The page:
Here's three facts: water is wet, the sky is blue, and for every sensible and qualified astrophysicist, there's at least a thousand non-physicists who claim to have an idea How It All Works.

Unfortunately, I'm one of the latter, a non-physicist who thinks he's got the next great idea. Here goes:

Dark matter - no. We already know that spacetime is affected by gravity, so we know that the "fabric of space" - for want of a better term - can be distorted. If the consistency of that fabric is not 100% uniform in all locations at all times, then the fabric of spacetime is *not* uniform. If the consistency of the fabric is affected by microgravity - such as the ever-so-slightly-higher gravity within a galaxy as compared to that of intergalactic space - then this may better explain the formation of galactic structures. What's more, if the consistency of space within a galaxy is "thicker" than outside that galaxy, it may provide a solution for the galaxy rotation problem.

Dark energy - no. As the universe expanded (and continues to expand), what is outside the volume to which it has expanded? Of course we can't know, but chances are pretty good that it's *empty" - even emptier than intergalactic space. If that is the case, if the space outside the great bubble we call the universe has a vacuum stronger than the vacuum within the universe...and vacuum, being vacuum, sucks. It not only pulls at the expanding bubble of our universe, but as the bubble expands, more area is exposed to that utterly-perfect vacuum...and that's why the closer to the edge of the universe we look, the higher the redshift. It's not "dark energy" pushing us apart - it's that perfect vacuum at the edge of our universal bubble *pulling* us apart towards that eventual Big Rip.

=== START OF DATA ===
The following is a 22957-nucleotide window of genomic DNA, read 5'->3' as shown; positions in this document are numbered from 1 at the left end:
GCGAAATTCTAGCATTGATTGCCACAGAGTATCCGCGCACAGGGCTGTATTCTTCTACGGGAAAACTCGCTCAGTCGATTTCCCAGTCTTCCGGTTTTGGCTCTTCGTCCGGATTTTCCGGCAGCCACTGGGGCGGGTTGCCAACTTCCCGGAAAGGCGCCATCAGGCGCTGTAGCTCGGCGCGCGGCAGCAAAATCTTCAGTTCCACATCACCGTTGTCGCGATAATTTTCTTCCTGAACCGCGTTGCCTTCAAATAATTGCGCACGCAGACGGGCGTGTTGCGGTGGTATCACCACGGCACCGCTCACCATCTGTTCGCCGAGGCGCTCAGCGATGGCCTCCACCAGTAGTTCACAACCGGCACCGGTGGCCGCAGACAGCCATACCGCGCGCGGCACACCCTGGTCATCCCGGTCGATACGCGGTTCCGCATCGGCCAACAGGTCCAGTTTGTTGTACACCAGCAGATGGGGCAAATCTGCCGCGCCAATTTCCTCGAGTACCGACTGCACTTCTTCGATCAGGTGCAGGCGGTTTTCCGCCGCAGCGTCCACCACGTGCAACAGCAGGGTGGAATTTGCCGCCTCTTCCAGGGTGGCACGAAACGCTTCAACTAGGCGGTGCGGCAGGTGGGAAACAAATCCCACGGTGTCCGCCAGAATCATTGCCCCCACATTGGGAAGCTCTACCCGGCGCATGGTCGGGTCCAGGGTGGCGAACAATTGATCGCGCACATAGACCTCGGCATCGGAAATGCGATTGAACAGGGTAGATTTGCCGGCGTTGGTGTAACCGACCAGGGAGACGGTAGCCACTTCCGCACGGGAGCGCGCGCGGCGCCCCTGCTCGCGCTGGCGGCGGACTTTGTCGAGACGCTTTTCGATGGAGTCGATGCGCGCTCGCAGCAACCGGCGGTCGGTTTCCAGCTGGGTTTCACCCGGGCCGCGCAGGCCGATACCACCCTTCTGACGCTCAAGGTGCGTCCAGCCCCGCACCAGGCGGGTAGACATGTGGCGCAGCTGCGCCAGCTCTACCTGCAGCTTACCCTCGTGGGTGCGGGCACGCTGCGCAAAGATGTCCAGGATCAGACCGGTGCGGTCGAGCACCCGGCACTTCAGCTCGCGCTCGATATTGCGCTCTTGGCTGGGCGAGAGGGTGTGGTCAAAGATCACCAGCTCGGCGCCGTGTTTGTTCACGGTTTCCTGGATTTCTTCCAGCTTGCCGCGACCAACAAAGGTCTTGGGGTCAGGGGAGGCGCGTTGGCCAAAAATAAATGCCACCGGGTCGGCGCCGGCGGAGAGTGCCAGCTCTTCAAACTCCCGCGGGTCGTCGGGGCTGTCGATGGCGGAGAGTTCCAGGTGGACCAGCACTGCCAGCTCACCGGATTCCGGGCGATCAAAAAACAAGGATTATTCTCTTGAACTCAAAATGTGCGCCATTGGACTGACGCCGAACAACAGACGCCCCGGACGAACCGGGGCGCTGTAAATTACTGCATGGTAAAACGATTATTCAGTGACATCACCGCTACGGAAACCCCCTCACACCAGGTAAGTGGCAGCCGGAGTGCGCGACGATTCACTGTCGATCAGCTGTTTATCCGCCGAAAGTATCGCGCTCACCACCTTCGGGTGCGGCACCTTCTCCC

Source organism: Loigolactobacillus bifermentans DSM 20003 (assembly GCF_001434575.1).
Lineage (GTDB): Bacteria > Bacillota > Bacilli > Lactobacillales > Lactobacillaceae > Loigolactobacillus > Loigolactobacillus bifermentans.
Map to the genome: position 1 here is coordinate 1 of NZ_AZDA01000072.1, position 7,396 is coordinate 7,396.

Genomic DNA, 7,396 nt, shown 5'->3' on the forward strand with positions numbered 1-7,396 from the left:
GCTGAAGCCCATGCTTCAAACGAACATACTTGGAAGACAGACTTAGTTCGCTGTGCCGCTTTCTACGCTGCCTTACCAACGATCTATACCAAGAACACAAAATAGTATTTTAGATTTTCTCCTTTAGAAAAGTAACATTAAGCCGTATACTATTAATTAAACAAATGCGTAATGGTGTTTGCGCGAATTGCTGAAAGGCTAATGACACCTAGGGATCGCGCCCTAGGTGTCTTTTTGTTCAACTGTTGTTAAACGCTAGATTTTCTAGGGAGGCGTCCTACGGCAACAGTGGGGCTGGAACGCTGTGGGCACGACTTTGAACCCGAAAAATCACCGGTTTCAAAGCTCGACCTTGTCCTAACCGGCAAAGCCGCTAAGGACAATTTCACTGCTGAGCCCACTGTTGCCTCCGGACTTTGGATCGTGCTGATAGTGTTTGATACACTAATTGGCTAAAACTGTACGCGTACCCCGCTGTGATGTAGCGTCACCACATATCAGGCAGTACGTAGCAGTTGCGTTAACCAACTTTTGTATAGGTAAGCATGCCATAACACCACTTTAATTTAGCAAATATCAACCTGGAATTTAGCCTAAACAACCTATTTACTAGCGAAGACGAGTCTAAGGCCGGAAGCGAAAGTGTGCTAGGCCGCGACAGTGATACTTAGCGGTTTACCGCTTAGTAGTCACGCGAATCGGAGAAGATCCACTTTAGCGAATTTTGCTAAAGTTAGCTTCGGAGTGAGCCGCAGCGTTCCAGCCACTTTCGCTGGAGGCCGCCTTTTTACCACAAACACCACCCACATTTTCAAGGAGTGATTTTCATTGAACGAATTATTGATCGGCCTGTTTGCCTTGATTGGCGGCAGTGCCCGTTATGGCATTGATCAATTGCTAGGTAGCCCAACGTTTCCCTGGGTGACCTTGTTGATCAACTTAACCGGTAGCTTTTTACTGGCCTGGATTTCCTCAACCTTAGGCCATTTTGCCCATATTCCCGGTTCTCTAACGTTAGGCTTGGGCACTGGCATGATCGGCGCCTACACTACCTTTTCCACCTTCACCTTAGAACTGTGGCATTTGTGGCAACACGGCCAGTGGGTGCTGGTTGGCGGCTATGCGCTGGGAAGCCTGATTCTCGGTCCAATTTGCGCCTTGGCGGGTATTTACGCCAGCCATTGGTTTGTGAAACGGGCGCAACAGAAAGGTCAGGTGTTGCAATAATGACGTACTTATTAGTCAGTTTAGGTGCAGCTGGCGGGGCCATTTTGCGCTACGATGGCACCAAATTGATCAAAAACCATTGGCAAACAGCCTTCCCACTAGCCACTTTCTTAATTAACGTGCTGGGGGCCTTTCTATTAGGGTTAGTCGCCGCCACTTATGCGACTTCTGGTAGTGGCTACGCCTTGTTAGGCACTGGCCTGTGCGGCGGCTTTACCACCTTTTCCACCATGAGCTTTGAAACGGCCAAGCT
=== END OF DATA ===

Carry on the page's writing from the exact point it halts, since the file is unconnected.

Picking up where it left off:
*ducks to avoid the slings and arrows of outraged physicists who are sick and tired of non-physicists taking the First Amendment a little too far*

Retired Navy. Inveterate contrarian. If I haven’t done it, I’ve usually done something close.